I’ve shared my fascination with Brock Van Wey‘s prolific output many times in the past. Producing under his bvdub moniker, he has released more than a dozen full-length albums in the last two years alone. Previously appearing on a vast roster of labels, such as Glacial Movements, Nomadic Kids Republic, Darla, AY, and Home Normal, Brock adds an Oakland based n5MD to his vast catalog. Although the album contains only three tracks, it is still over 77 minutes in length, exploring long-form studies on the emotional themes, which should already be familiar to many bvdub fans. But to picture this man spending his nights bent over a laptop with a pair of headphones creating beautiful evolving textures only makes this experience deeper.

In deconstructing bvdub’s sound it’s easy to overlook the potentially downplayed genius of his soulful music: the continuously looped rhythm samples; the multi-layered pads endlessly accumulating over each other; the delayed semi-abstract ghostly vocals with indecipherable lyrics. All of these seem to be rather effortless and transparent. But how does it all culminate so elegantly into one singularity? Any attempts in deconstructing bvdub’s music are futile. It’s akin to reducing the work of William Basinski to a single loop left to disintegrate on an outdated reel-to-reel. Many may have tried to mirror in vain, but only the one will succeed without fail.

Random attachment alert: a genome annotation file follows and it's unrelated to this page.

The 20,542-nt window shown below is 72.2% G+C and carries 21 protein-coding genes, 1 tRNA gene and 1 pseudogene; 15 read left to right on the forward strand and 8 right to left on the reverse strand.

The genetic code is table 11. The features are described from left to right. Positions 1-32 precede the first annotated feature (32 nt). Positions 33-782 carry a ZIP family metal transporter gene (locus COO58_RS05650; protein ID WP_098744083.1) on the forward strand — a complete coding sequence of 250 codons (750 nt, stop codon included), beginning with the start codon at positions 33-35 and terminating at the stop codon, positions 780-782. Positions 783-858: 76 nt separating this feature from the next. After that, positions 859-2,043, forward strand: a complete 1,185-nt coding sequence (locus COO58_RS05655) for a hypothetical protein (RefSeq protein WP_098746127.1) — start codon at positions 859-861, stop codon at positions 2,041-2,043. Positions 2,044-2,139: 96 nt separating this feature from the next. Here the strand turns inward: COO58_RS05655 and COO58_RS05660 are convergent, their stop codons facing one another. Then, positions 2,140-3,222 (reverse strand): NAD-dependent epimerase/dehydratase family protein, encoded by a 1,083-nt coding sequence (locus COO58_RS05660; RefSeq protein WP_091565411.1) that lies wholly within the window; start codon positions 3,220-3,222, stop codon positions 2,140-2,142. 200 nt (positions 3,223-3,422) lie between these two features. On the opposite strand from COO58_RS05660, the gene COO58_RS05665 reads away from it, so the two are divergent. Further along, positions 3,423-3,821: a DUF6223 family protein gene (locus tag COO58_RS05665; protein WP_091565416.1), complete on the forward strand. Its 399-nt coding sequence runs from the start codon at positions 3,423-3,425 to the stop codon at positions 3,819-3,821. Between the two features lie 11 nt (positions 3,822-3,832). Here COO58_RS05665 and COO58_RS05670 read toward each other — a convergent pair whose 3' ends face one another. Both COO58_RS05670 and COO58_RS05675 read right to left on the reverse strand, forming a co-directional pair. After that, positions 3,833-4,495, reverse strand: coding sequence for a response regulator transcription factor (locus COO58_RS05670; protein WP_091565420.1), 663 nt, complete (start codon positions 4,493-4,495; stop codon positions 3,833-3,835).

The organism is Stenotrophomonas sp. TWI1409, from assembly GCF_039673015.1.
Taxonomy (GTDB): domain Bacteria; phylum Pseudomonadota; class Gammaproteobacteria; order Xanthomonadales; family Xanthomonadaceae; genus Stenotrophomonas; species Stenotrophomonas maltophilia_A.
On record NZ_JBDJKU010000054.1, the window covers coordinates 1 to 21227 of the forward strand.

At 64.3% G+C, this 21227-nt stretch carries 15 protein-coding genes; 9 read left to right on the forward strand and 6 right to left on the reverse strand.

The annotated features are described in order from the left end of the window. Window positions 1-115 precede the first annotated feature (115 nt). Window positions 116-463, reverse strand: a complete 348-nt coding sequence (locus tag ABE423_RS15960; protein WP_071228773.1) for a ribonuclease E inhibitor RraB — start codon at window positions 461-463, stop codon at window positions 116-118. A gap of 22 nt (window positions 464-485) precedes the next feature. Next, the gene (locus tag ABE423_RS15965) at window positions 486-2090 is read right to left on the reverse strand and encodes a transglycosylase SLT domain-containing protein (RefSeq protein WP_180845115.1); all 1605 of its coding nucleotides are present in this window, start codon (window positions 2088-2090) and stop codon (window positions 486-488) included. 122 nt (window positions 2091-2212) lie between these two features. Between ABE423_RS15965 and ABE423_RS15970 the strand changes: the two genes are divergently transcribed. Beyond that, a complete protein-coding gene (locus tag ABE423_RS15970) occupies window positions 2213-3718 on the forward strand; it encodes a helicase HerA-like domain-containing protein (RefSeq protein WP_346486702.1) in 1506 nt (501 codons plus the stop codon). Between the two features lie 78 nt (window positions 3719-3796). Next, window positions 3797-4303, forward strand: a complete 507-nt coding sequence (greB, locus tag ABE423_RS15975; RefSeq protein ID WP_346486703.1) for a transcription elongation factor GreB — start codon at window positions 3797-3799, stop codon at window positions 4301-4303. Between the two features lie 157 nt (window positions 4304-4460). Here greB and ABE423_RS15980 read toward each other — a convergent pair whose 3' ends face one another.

It is another’s fault if he be ungrateful, but it is mine if I do not give. To find one thankful man, I will oblige a great many that are not so.”

— Lucius Annaeus Seneca

On All Is Forgiven, Brock Van Wey uses a thick glaze of unresolved and diminished chords locking the groove with a progressing beat that has recently made its way into bvdub’s work. It is exactly that particular unresolved dominant chord, which is never answered and is instead forever lingering on the peripheral auditory line of uncertainty which is life itself. It is exactly that particular diminished triad, which keeps us hanging in an unstable dissonant state of affairs which, once again, is life itself. There’s never an end of one level of this game and the beginning of another. It is one perpetual trip. Buddhists would agree.

Besides All Is Forgiven, I highly recommend you pick up bvdub’s Serenity (2012) and Don’t Say You Know (2012), both released on Darla. Also, be sure to check out his releases on Home Normal label, especially his latest, 121 Years (2012), released under his new moniker, East Of Oceans. And as if that wasn’t enough, Wey created yet another alias, Earth House Hold, under which you will find his work for Love’s Label, titled When Love Lived (2012). In 2013, bvdub already put out two more albums: A Careful Ecstasy on Darla and At Night This City Becomes The Sea on AY. And always keep your eye on n5MD!

Read Headphone Commute’s Interview with bvdub